MICHAEL R. KATZ is C.V. Starr Professor Emeritus of Russian and Eastern European Studies. A graduate of Williams College, he received his M.A. and D. Phil. from Oxford University in Russian. He taught at Williams College, the University of Texas at Austin, and Middlebury College, where he also served as a Dean of the Language Schools and the Schools Abroad. He is the author of two books—one on the Russian literary ballad and the other on dreams in nineteenth-century Russian fiction—and has translated twelve Russian novels into English, including works by Herzen, Chernyshevsky, Turgenev, Dostoevsky, and Tolstoy. At the present time, he is at work on “counter-stories” by Tolstoy’s wife and son written in response to Leo Tolstoy’s controversial tale “The Kreutzer Sonata.”

JOHN KINSELLA is the author of more than twenty books of poetry and prose. His new book of poems, Jam Tree Gully, is due out from W. W. Norton in November 2011. Other recent titles include Divine Comedy: Journeys Through a Regional Geography (W. W. Norton, 2008) and Peripheral Light: New and Selected Poems (W. W. Norton, 2005). He is the editor of the international journal Salt and international editor of the Kenyon Review. He is a professorial research fellow at the University of Western Australia and has been appointed the Judith E. Wilson Fellow of Poetry for 2011-12 at Cambridge University, where he is also a fellow of Churchill College.

KATHRYN KRAMER is the author of several novels, most recently Sweet Water (Knopf, 1998). She teaches at Middlebury College. “Still Life with Caged Lion” is a chapter from a forthcoming memoir, Missing History: The Covert Education of a Child of the Great Books.

SCOTT LANDERS is the author of Coswell’s Guide to Tambralinga (Farrar, Straus and Giroux, 2004). His short fiction has appeared in West Branch, Other Voices, Cimarron Review, and the Beloit Fiction Journal. A graduate of the M.F.A. program in Creative Writing at San Francisco State University, he currently lives in Sonoma County, California, where he’s working on a second novel and a collection of short stories.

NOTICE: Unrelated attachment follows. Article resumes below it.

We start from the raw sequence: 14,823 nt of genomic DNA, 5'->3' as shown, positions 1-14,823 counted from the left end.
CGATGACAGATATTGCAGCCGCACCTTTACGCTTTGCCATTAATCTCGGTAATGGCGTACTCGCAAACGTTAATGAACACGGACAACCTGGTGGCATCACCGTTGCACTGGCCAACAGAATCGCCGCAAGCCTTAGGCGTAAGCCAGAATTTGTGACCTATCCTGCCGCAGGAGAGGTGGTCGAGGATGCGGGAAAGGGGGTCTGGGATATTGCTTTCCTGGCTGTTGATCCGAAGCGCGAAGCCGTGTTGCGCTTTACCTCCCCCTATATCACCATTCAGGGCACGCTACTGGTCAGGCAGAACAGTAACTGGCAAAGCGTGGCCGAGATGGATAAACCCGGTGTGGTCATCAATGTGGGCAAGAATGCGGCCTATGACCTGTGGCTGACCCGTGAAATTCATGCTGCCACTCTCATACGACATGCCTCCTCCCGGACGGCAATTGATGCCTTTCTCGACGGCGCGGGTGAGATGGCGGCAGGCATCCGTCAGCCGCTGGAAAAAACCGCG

SYDNEY LEA recently published his ninth collection of poems, Young of the Year (Four Way Books, 2011). The essay in this issue of NER will appear in A Hundred Himalayas, a selection of his literary criticism over four decades to be published by the University of Michigan Press in 2012.

[CHARLES-MARIE RENE] LECONTE DE LISLE (1818–1894) was a French writer best known for the poetry collections Poèmes antiques (1852), Poèmes barbares (1862), and Poèmes tragiques (1884). A fierce opponent of the expression of personal emotion in literature, he countered Romanticism by founding what came to be known as Parnassianism, a movement that idealized a classical golden age and favored precise description. Apart from poetry, he published newspaper articles, translations, and booklets, and worked as a librarian before succeeding Victor Hugo as a member of the Académie Française.

WILLIAM LOGAN ’s Deception Island: Selected Earlier Poems was published in the U.K. this past spring by Salt Publishing. A book of new poems, Madame X, is forthcoming next summer from Penguin, and his edition of John Townsend Trowbridge’s poem “Guy Vernon” will be published by the University of Minnesota Press next spring.